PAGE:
Tesla Slashes Full Self Driving System’s Price, Levelling EV Market

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In a move that may send shockwaves through the electric vehicle (EV) market, Tesla Inc. has slashed its Full Self Driving (FSD) system’s price by an astounding one-third. The autonomous driving suite, famous for its advanced, almost futuristic capabilities, yet paradoxically requiring human supervision, will now retail at $8,000, a substantial dip from its previous $12,000.

Known for his audacious pledges and moonshot ideas, Elon Musk, Tesla’s billionaire CEO, had in 2019 assured the world of an imposing robotaxi fleet cruising down the streets by 2020. Despite the year having come and gone, these self-driving taxicabs continue to be an unfulfilled promise. The FSD system, while boasting advanced driver-assist features, continues to need a human driver behind the wheel, ready to shoulder control at a moment’s notice.

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The price drop for the FSD system was ushered in on a Saturday, corroborating with Tesla’s strategy to cut prices across its electric vehicle lineup. Adding to a string of interesting maneuvers, Tesla lopped $2,000 off the sticker prices of three out of its five models on a late Friday evening. This is consistent with the difficulties the company faces in consolidating its market position amidst other auto companies turning towards electric mobility.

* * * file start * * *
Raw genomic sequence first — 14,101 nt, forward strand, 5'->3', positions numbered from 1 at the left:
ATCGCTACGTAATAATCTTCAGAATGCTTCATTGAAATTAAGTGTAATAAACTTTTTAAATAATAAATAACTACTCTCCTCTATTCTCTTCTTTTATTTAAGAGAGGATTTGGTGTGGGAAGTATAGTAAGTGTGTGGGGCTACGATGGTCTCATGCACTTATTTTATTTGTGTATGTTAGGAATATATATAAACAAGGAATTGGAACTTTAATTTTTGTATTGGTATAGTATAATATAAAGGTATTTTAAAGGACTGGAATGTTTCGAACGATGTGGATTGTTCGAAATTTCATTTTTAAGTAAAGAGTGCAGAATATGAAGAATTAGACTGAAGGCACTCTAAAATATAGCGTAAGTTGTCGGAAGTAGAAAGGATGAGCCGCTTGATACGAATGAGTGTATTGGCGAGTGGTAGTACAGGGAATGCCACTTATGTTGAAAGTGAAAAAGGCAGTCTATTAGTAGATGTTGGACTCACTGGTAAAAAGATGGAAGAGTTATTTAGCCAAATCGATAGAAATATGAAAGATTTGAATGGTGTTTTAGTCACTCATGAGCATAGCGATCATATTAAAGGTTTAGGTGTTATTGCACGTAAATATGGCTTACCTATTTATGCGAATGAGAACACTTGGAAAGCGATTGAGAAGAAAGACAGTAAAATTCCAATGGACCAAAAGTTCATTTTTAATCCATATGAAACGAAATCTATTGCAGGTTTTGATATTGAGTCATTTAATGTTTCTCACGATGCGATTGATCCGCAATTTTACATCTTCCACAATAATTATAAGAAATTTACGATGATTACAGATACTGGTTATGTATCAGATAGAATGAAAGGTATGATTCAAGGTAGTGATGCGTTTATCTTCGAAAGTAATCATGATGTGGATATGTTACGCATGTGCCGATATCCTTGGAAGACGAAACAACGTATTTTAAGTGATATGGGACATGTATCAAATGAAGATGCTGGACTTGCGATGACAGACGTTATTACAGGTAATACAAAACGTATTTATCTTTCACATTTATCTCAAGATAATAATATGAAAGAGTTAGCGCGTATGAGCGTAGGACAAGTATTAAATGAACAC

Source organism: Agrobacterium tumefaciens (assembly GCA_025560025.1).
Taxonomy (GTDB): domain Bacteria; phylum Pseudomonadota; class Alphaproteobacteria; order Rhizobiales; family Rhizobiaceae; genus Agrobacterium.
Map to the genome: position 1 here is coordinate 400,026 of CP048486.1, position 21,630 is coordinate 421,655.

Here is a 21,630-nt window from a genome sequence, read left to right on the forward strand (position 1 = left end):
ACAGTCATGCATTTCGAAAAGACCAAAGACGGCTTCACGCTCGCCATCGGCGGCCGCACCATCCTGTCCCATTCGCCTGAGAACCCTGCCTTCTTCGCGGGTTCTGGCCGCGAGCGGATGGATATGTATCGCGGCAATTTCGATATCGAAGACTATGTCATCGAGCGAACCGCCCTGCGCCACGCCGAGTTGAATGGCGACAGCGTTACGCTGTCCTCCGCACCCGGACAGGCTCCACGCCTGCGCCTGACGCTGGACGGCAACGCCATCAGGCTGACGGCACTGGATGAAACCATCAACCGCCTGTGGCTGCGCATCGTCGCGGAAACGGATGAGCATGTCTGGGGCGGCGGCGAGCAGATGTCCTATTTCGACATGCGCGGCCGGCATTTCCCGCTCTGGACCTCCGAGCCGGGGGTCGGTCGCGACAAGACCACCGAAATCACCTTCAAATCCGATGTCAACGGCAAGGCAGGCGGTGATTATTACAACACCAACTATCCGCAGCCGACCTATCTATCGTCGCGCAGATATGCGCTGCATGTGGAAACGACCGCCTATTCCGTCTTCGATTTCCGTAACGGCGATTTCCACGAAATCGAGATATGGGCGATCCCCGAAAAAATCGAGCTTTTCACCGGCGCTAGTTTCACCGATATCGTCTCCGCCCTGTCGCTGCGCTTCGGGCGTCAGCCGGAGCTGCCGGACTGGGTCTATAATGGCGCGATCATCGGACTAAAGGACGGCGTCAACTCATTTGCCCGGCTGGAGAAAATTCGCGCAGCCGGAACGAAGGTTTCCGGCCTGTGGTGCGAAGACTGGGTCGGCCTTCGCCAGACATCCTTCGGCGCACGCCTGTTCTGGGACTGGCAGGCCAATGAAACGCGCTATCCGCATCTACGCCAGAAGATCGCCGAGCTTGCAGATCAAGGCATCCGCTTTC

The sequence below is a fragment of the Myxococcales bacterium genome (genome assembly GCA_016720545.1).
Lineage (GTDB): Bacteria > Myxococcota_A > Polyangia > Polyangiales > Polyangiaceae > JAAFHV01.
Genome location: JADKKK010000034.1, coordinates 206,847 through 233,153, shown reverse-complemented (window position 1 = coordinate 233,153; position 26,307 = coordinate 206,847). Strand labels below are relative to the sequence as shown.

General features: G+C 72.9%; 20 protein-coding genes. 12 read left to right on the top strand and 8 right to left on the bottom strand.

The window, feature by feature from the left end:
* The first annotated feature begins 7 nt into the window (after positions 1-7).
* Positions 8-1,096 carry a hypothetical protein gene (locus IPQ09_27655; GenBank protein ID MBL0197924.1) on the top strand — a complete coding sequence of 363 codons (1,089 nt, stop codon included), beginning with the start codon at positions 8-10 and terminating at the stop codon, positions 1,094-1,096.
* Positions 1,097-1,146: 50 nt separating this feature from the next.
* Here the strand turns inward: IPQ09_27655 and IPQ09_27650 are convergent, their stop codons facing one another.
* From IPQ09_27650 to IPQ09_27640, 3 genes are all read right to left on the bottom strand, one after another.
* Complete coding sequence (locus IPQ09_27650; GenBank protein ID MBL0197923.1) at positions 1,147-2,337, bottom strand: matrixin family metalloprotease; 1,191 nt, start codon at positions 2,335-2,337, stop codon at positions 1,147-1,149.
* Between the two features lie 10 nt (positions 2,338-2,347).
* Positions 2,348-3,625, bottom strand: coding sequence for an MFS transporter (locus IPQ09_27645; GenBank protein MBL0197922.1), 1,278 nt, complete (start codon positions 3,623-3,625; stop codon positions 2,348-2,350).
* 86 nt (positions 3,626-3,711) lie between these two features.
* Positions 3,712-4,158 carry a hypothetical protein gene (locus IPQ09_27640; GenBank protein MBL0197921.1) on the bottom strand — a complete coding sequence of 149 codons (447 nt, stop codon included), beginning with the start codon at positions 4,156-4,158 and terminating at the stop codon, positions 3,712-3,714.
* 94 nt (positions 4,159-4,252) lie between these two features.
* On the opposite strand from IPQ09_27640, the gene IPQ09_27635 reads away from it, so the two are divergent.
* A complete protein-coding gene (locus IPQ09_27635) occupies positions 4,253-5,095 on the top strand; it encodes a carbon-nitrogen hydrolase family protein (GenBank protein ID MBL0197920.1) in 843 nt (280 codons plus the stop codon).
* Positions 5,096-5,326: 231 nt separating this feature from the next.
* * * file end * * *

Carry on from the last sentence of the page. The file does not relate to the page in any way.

The trio of Tesla’s cost-trimming crusade comprises the Model Y, Model X, and the Model S. The Model Y, a compact SUV which takes the crown for being Tesla’s star model, is also the reigning champion of EV sales in the U.S. Despite the company shaving off dollars from the Model Y, along with its older, pricier counterparts, the Model X and Model S, the prices for the world-famous Model 3 sedan and the highly anticipated Cybertruck held firm.

Interestingly, this strategic move came in the wake of Tesla’s stock price sinking to perilously low levels. The day preceding the announcement saw share prices plunge under the $150 mark, stripping Tesla of any year-on-year gains. The company, headquartered in Austin, Texas, has watched its stock plummet nearly 40% this year, a decline triggered by dwindling sales and the mounting pressure of competition in the EV market.

Resorting to discounted sticker prices, Tesla hopes to woo and lure more prospective buyers into the world of silent, emission-free driving that its electric cars promise. In doing so, the automaker broadly aims to stand its ground in a rapidly evolving industry marred by intense competition and shifting consumer preferences. Only time will tell whether these pricing strategies will indeed electrify Tesla’s market positioning, or if they’ll simply run out of charge.